Last Updated on August 6, 2021 by Admin 3
You administer the EIGRP network shown above.
RouterB is configured to send only a summary route to RouterE. RouterC is configured as a stub router.
The link between RouterA and RouterB fails.
Which of the following routers will send a query to RouterF? (Select the best answer.)
- only RouterC
- only RouterD
- only RouterE
- only RouterC and RouterD
- only RouterD and RouterE
- RouterC, RouterD, and RouterE
Only RouterD will send a query to RouterF. Query packets are sent to find routes to a destination network. When a router loses the best route to a destination and does not have a feasible successor, it floods query packets to its neighbors. If a neighbor has a route to the destination network, it replies with the route. However, if a neighbor does not have a route to the destination network, it queries its neighbors, those neighbors query their neighbors, and so on. This process continues until either a router replies with the route or there are no routers left to query. The network cannot converge until all the replies have been received, which can cause a router to become stuck in active (SIA).
Limiting Enhanced Interior Gateway Routing Protocol (EIGRP) queries prevents queries from consuming bandwidth and processor resources and prevents routers from becoming SIA. You can display which routers have not yet replied to a query by issuing the show ip eigrp topology active command, as shown in the following output:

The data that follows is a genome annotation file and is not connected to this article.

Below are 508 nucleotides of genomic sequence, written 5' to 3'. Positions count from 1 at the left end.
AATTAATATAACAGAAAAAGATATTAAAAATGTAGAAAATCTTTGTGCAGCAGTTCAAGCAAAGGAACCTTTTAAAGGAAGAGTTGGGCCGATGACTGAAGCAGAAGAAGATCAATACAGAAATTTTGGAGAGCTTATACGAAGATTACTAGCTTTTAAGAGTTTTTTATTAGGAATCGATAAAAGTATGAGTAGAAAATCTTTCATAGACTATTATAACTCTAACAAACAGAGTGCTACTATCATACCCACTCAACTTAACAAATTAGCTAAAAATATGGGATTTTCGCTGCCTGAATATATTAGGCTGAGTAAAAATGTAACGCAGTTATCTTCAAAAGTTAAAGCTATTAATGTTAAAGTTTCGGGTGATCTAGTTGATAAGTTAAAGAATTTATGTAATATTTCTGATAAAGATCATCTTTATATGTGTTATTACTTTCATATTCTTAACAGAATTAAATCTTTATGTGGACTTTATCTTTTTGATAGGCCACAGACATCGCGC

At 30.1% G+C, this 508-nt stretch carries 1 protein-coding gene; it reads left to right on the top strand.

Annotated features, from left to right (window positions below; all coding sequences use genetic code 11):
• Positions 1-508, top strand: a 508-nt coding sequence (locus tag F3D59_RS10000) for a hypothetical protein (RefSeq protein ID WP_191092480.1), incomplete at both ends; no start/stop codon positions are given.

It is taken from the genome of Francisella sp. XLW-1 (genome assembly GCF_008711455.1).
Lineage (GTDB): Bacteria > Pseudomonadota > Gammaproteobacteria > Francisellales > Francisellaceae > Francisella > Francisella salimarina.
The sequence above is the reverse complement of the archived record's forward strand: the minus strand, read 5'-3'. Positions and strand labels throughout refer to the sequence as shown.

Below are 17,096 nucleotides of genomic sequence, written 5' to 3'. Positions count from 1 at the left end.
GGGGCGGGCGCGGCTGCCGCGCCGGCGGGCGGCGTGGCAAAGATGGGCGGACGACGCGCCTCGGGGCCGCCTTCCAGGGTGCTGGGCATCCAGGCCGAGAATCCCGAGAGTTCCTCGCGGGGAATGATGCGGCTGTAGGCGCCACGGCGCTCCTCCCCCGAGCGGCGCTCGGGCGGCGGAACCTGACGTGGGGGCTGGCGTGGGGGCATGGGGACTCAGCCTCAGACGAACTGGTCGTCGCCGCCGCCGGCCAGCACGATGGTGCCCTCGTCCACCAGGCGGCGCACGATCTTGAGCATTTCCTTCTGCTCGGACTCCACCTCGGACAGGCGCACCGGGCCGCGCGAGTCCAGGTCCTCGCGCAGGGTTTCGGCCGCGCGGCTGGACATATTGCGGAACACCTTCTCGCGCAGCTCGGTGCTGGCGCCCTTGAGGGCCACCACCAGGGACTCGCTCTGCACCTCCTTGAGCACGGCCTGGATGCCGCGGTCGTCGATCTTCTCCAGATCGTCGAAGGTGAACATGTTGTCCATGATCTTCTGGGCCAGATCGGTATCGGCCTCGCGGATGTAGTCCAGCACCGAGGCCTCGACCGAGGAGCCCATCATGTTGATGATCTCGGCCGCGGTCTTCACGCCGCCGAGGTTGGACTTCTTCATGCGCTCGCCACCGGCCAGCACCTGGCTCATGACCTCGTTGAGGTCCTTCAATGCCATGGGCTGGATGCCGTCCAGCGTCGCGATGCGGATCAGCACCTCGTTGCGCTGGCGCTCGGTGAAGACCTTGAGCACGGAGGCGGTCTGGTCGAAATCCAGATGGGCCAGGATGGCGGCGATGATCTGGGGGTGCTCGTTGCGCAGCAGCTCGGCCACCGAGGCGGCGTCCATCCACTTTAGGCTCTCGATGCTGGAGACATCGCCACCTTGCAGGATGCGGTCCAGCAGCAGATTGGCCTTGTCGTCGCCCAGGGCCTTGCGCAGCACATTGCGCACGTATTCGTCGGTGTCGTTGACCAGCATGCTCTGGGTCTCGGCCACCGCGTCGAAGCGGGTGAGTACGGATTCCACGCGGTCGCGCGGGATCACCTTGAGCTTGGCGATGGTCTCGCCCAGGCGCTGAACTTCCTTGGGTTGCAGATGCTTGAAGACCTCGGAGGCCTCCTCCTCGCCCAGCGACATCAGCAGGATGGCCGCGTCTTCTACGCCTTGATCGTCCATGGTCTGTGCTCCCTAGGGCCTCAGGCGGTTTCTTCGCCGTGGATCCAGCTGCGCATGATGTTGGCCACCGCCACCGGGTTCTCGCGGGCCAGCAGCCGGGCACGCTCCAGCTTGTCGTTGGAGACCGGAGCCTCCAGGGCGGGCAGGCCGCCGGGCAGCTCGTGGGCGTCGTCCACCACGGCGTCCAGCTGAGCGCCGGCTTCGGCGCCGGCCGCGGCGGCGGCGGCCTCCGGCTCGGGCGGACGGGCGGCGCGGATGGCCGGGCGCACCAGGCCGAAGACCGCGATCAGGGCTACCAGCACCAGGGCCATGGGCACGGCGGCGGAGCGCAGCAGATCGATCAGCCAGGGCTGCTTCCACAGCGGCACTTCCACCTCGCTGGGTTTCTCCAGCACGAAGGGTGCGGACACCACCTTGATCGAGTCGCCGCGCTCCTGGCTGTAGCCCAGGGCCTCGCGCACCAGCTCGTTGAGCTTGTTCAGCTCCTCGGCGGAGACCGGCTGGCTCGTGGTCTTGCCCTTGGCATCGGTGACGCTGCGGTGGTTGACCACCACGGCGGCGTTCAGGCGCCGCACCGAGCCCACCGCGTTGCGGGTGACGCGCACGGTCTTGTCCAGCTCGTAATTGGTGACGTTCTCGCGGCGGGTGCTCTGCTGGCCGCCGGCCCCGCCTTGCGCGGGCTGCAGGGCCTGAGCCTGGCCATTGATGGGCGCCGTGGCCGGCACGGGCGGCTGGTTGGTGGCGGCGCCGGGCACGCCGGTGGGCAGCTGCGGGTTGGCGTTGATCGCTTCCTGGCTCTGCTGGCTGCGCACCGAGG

The eigrp stub command limits EIGRP queries by creating a stub router. Stub routers advertise only a specified set of routes and therefore typically need only a default route from a hub router. A hub router detects that a router is a stub router by examining the Type-Length-Value (TLV) field within EIGRP hello packets sent by the router. The hub router will specify in its neighbor table that the router is a stub router and will no longer send query packets to that stub router, thereby limiting how far EIGRP queries spread throughout a network. Because RouterC is configured as a stub router, RouterB will not send queries to RouterC, and RouterC will therefore not propagate those queries to RouterF. Although hub routers will not send queries to stub routers, stub routers can initiate queries of their own.
The ip summary address eigrp as number address mask command limits EIGRP queries by configuring route summarization. If a neighbor router has a summarized route but does not have the specific route to the destination network in the query, the neighbor router will reply that it does not have a route to the destination network and will not query its neighbors. Thus route summarization creates a query boundary that prevents queries from propagating throughout the network. In this scenario, RouterB is configured to send only a summary route to RouterE; therefore, RouterE will not send queries to RouterF.
RouterD is not configured as a stub router, and RouterB is not sending RouterD a summarized route. Therefore, when RouterB sends a query to RouterD, RouterD will send a query to RouterF.